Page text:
Informed that Mickelson had to go to the hospital Saturday night and received intravenous fluids to treat heat exhaustion, Woods couldn't resist a quip.

"Wasn't that hot, was it? Tulsa was hotter."

The reference, of course, was to the 100-degree-plus temperatures for all four rounds of the 2007 PGA Championship, where Woods won his 13th major title.

And that will likely have to do for any type of tweaking between the two of them.

Mickelson is typically deferential toward Woods, relishing the opportunity to compete in his era but focusing more on improving his own game and seeing how it stacks up.

From where Mickelson was just a month ago, it's been quite the leap. There was plenty of consternation after Mickelson started the season by missing the cut at the FBR Open and finishing well out of contention at the Buick Invitational and AT&T Pebble Beach.

Now he's won his last two stroke-play events, despite not even playing his best in the final round at either, while building enormous confidence in his long game.

"He probably drives the ball better than he's ever driven it," said Butch Harmon, Mickelson's swing coach. "He hits the occasional wayward one, but in reality his drives aren't that far off line any more. He's able to go at it very hard the way he likes to swing at it.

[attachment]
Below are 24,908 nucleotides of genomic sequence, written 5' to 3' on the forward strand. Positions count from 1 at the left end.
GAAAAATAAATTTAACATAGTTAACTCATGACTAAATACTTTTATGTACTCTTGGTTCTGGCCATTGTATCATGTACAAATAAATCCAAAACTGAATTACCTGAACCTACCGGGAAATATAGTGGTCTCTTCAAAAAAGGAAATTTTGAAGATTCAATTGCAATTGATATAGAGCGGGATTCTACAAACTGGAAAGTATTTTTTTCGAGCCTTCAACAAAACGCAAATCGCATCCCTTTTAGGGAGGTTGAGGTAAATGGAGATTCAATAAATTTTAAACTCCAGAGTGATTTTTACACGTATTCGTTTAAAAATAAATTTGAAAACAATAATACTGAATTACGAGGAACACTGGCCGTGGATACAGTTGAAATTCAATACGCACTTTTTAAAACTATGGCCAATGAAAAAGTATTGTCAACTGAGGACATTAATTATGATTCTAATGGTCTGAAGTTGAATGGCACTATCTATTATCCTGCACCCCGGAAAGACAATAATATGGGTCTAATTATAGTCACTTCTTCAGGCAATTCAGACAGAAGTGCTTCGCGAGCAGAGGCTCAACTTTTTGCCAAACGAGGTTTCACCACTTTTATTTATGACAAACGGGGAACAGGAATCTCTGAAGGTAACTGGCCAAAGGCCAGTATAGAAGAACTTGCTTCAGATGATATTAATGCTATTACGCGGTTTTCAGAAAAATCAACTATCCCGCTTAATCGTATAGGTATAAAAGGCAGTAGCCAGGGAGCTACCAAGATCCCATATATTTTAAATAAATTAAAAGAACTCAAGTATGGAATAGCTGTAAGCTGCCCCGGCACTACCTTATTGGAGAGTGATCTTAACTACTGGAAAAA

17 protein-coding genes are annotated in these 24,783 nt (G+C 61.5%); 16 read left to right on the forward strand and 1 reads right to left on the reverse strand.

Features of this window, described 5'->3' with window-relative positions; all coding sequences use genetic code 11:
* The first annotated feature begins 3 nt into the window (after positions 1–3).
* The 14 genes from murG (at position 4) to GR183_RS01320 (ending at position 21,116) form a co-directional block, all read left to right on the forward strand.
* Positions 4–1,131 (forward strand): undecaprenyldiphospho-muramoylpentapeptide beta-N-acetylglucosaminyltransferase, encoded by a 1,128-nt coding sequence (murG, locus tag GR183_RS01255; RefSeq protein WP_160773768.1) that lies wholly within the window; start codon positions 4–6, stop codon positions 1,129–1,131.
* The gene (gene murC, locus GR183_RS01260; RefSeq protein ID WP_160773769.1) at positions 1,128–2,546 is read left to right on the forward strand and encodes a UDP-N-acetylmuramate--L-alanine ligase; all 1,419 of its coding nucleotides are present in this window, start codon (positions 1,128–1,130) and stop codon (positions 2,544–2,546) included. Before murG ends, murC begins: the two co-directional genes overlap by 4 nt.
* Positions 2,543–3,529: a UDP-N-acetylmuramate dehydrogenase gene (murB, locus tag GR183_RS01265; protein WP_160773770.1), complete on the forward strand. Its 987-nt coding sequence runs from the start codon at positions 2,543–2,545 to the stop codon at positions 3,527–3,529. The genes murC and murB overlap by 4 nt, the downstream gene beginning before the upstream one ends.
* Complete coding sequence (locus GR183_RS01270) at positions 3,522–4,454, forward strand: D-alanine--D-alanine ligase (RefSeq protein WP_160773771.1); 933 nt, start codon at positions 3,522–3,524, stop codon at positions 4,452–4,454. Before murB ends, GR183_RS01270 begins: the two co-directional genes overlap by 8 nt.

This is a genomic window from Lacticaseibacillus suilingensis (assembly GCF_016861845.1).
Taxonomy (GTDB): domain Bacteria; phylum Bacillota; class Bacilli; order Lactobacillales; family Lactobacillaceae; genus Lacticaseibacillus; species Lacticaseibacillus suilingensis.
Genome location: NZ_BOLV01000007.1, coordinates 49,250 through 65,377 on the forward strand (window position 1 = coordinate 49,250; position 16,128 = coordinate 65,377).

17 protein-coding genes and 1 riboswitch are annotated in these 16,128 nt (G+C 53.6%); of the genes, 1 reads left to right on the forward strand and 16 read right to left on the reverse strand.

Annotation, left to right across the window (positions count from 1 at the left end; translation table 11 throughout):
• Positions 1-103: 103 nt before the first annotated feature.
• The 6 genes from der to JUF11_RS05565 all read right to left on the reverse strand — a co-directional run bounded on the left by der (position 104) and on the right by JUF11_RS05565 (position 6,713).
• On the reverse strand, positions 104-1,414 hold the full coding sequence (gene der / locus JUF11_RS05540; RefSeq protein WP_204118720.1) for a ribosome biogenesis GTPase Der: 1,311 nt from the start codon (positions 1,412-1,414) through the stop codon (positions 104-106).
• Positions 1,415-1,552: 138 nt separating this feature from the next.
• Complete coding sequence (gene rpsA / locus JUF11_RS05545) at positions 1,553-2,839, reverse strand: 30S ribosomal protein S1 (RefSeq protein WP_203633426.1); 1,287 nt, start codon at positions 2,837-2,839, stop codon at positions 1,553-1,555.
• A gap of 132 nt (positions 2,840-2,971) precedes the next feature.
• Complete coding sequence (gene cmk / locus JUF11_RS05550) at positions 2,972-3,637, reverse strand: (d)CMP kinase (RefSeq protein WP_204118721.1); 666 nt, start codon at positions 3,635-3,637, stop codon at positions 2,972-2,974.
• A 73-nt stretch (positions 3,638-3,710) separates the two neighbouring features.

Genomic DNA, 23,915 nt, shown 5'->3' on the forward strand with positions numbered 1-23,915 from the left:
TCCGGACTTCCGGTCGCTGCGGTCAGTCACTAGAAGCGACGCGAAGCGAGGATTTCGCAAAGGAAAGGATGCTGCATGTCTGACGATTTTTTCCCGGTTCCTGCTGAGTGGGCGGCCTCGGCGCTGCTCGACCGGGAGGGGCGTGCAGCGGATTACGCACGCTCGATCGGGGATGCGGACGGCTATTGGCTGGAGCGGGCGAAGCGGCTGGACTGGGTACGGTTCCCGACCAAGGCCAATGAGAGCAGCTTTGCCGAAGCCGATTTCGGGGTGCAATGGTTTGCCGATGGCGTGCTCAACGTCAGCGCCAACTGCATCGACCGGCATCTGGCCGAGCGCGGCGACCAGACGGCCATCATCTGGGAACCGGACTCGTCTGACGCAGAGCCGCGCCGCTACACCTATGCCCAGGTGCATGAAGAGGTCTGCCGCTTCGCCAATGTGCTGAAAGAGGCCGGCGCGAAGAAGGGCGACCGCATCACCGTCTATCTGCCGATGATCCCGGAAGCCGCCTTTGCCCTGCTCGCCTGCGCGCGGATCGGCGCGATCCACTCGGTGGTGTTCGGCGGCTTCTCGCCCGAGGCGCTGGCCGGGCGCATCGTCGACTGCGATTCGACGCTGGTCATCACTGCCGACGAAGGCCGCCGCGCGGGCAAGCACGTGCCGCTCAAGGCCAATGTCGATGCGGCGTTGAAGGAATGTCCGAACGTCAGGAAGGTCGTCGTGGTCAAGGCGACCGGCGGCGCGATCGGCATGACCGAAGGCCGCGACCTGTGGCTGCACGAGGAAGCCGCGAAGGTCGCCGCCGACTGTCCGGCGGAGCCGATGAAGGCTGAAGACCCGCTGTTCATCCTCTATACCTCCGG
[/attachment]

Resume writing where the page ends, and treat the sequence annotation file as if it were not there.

"We've tried to eliminate the right side of the course with the work that we've done so that he can rip it and know it's not going to go to the right. And he feels very comfortable in what he's doing now. He feels very confident. Last year he spent so much time working on his full swing that he didn't put in the time that he normally would on his short game. He's made sure he's done that in the last month. And it's paying off."

Woods still has some catching up to do. He has now played a grand total of 11 official rounds of golf since last year's Masters, and seems to get better with each one. He didn't hit as many fairways or greens during the final round as he did Saturday, but he made more putts and didn't make a bogey.

"I'm happy with the way I progressed, but not necessarily happy with the way I finished," Woods said. "I didn't win the golf tournament and wasn't in a position to win the golf tournament.

"But hitting the golf ball this week, I got better each and every day, and my feel around the greens got better and just handling the environment out there got better. I've been away so long, I figured it would take me a lot longer to get back. But this was a big week for me."

It was a bigger week for Mickelson, part of his overall plan of getting ready for the Masters, something he's been almost giddy about. Mickelson is scheduled to play in Houston the week prior to Augusta while Woods' final tune-up will likely come at the Arnold Palmer Invitational from March 26-29.

They'll next see each other again at Augusta National.

"I don't think anybody is concerned about that," Mickelson said when asked about Woods' ability to return to his previous form. "He's the greatest player of all time arguably, he or Jack [Nicklaus], and he'll get back to that level.

"I'm hoping it's in five weeks and not four."

Bob Harig covers golf for ESPN.com. He can be reached at BobHarig@gmail.com.